We are officially at the beginning of Spring Break and I need this break so much. I feel a major crunch right now – totally self-imposed crunch – to finish off strong for the year yet my witty buzz cut student is not feeling the same motivation. He complies but is wearing his class clown hat tall and proud.
About a week ago, all my insecurities about homeschooling began to creep up to the surface and I wondered and prayed about the big questions of what to do next year. Homeschool or not? Am I really cut out for this? What is best for Max? For me? Is it okay if I don’t like it somedays, what does that really mean? What is the big picture of what God wants for our family?
My answers came in three ways, through three different people. Nicely packaged in conversations or in listening to a cute-as-a-button 90 year old British woman speak at MOPS. All three times were not of my own initiative. Does that surprise anyone? God is so merciful. I got the message loud and clear. Homeschooling is right for us, at least for right now. And yes, of course it’s okay if I don’t like it somedays.
God gave me some good insight this week, as well, about written work.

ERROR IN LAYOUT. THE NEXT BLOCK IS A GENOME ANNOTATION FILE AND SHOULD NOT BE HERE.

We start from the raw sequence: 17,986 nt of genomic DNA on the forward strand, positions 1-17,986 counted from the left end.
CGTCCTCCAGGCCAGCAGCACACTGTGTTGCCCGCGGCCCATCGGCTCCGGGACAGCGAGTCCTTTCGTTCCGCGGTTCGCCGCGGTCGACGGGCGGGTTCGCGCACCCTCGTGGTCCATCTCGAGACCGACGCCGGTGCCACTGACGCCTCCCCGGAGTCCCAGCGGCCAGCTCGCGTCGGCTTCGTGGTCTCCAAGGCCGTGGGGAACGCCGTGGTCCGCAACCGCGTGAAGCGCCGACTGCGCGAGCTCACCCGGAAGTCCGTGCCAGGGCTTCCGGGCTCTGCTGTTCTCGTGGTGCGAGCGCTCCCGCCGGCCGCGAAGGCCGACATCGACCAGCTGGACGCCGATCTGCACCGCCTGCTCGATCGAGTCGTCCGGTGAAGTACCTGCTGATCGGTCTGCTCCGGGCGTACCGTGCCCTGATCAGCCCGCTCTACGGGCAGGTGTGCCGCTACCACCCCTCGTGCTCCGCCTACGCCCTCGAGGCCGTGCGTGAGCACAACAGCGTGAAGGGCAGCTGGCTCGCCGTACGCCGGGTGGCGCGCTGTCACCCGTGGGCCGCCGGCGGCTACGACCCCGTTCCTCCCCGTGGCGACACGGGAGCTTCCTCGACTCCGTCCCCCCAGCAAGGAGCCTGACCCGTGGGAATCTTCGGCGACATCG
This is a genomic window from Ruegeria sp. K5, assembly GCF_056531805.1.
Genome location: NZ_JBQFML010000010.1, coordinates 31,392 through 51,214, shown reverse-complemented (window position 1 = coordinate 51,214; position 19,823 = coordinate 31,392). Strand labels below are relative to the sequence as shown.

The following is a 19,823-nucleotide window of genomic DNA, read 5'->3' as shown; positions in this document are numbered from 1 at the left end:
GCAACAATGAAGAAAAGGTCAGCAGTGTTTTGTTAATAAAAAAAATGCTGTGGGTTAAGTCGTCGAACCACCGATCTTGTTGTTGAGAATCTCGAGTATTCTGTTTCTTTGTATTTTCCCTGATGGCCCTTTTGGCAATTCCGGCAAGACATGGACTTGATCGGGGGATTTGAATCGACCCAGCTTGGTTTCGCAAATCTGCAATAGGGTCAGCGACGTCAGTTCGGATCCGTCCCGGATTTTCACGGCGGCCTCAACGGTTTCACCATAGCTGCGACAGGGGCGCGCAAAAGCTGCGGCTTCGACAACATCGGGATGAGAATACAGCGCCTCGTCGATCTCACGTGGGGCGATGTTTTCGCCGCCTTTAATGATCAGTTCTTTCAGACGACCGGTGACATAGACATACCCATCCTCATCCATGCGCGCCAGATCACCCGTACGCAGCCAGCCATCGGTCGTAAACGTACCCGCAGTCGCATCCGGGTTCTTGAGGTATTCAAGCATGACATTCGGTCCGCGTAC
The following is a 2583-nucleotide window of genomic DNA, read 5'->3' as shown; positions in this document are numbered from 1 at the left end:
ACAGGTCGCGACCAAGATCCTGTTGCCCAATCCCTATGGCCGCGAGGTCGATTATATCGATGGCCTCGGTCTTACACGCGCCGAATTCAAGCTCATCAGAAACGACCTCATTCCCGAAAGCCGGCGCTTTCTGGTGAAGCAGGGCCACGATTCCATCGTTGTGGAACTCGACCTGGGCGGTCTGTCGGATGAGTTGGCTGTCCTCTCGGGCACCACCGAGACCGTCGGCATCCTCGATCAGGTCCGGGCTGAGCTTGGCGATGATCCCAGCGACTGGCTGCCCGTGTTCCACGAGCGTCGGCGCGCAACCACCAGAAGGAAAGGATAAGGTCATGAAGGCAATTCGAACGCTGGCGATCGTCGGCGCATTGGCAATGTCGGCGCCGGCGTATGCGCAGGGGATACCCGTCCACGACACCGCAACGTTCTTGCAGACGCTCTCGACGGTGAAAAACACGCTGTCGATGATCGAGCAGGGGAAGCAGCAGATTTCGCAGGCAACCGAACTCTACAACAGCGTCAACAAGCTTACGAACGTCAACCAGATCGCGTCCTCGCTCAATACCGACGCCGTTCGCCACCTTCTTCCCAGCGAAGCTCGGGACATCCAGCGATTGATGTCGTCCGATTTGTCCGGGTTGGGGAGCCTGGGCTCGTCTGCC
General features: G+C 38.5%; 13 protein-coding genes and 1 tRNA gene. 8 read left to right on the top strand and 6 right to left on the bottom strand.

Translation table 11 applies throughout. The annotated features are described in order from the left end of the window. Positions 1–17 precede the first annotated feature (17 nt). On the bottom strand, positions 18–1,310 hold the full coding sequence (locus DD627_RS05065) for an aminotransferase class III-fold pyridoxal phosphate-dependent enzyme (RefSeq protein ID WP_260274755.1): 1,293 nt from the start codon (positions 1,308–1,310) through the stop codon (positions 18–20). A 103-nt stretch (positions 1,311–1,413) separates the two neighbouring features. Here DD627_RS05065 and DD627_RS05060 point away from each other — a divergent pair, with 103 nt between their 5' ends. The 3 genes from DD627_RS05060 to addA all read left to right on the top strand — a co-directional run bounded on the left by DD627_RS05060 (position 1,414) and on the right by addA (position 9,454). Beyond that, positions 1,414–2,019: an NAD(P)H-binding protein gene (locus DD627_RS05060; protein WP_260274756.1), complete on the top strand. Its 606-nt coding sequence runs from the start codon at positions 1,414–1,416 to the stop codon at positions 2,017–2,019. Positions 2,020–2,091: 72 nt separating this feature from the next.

Written work is our biggest challenge. I gave Max a worksheet of easy addition problems for a game I found, thinking it would be fun. Even though I sat next to him, it was torture for both of us and took us over an hour to finish 20 problems (with breaks).
Now, the way Max deals with frustration is to throw his body around, crash into the floor (not with a temper, just goofy), flop his head around and laugh, sit and stare into space, or make loud musical noises. It’s an ADHD thing I’m sure so I try to be patient and think of other ways to get the work done without giving him a free pass or making my life miserable in the process. I say try. It’s a constant struggle and I feel ill-equipped. Many times I have to stand on the chair and look at the situation below with humor and some creativity. 🙂 Forcing him to sit there and finish would make me miserable. Does not work.
So I’m learning how to adapt. The next day, we did math in the van. I drilled him with harder addition problems this time but can you believe it, he was able to answer them with no problem or frustration at all? He flopped around the third row seat in the van, while music was playing for Mini, who was walking and climbing around everywhere at the same time.
He just can’t do that at school, you know?
Don’t get me wrong, written work is still important. He still has to write in his phonics and handwriting books (which is improving a lot) but I’m trying to relax my expectations and think more about what works for him, the extremely smart, class clown, otter-like, passionate, kinesthetic learner that God purposefully designed.
And after a week-long break, I’m hoping this new acceptance of his need to move will make me feel a little less crunched.